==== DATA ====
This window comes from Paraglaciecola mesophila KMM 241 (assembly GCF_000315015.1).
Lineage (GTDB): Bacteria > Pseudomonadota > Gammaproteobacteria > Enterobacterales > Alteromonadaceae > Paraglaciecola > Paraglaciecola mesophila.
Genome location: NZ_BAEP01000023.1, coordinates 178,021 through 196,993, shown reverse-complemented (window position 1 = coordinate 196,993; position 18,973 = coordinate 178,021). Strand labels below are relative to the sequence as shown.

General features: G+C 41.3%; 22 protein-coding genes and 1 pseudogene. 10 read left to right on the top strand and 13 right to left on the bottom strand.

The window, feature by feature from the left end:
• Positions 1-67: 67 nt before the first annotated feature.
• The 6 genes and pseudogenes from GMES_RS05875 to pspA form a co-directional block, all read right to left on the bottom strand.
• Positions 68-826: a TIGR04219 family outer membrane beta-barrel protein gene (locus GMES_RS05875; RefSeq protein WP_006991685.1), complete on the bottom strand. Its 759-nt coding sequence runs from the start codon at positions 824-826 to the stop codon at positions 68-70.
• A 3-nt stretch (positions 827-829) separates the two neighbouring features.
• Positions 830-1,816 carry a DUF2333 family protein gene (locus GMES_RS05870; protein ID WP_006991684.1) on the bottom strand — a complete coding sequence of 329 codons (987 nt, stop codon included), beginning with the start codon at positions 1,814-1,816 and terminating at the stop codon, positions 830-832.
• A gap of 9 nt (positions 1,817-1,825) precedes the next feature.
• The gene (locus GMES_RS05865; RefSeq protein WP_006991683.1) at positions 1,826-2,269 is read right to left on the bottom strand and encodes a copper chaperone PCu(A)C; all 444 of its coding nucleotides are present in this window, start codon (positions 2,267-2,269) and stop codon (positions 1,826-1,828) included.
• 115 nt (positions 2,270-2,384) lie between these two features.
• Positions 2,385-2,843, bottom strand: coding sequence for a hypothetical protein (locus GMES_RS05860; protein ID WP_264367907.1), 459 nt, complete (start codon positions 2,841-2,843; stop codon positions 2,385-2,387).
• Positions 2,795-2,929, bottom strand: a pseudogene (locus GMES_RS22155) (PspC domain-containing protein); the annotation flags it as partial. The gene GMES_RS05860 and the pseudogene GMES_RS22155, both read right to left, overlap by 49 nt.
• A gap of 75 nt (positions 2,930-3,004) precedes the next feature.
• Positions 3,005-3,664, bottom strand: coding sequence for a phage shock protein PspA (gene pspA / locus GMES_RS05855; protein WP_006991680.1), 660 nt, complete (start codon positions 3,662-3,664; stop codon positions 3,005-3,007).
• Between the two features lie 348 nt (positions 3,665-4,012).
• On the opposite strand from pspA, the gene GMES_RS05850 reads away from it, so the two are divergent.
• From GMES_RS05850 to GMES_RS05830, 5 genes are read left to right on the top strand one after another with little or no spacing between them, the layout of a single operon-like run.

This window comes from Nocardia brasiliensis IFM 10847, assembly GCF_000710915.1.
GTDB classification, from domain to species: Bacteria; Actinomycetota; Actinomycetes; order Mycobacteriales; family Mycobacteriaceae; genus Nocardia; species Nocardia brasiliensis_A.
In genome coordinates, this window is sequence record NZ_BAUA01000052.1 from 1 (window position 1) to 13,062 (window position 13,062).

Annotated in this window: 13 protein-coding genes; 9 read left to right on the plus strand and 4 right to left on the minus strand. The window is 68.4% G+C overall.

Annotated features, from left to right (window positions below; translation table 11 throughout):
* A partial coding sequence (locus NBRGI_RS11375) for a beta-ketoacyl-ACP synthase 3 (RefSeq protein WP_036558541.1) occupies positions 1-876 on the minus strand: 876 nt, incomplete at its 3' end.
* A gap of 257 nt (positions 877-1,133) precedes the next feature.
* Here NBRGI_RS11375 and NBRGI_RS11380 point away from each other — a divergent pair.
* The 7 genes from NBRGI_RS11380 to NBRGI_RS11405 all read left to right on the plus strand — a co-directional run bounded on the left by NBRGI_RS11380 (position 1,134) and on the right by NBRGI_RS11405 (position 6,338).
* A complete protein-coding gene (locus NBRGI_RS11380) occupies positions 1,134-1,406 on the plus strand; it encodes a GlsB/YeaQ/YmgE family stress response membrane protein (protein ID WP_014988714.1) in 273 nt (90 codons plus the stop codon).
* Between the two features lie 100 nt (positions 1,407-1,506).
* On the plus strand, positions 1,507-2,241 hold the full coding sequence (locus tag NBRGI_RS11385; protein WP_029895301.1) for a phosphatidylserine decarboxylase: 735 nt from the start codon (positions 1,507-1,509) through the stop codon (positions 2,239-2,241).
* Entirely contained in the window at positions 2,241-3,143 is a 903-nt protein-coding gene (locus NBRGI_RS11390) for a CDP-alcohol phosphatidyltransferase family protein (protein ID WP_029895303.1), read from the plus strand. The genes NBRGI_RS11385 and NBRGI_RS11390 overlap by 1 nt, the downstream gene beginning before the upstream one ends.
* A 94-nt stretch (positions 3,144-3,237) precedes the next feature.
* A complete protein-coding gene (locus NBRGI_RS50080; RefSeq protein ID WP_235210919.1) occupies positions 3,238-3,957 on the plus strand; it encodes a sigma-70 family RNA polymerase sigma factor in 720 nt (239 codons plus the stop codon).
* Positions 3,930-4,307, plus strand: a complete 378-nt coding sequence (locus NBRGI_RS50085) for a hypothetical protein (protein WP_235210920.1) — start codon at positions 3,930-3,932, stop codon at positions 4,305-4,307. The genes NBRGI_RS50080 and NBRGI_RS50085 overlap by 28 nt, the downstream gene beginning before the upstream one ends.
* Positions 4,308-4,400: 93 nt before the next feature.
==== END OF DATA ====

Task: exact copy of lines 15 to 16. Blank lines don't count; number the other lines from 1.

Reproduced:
• Positions 2,795-2,929, bottom strand: a pseudogene (locus GMES_RS22155) (PspC domain-containing protein); the annotation flags it as partial. The gene GMES_RS05860 and the pseudogene GMES_RS22155, both read right to left, overlap by 49 nt.
• A gap of 75 nt (positions 2,930-3,004) precedes the next feature.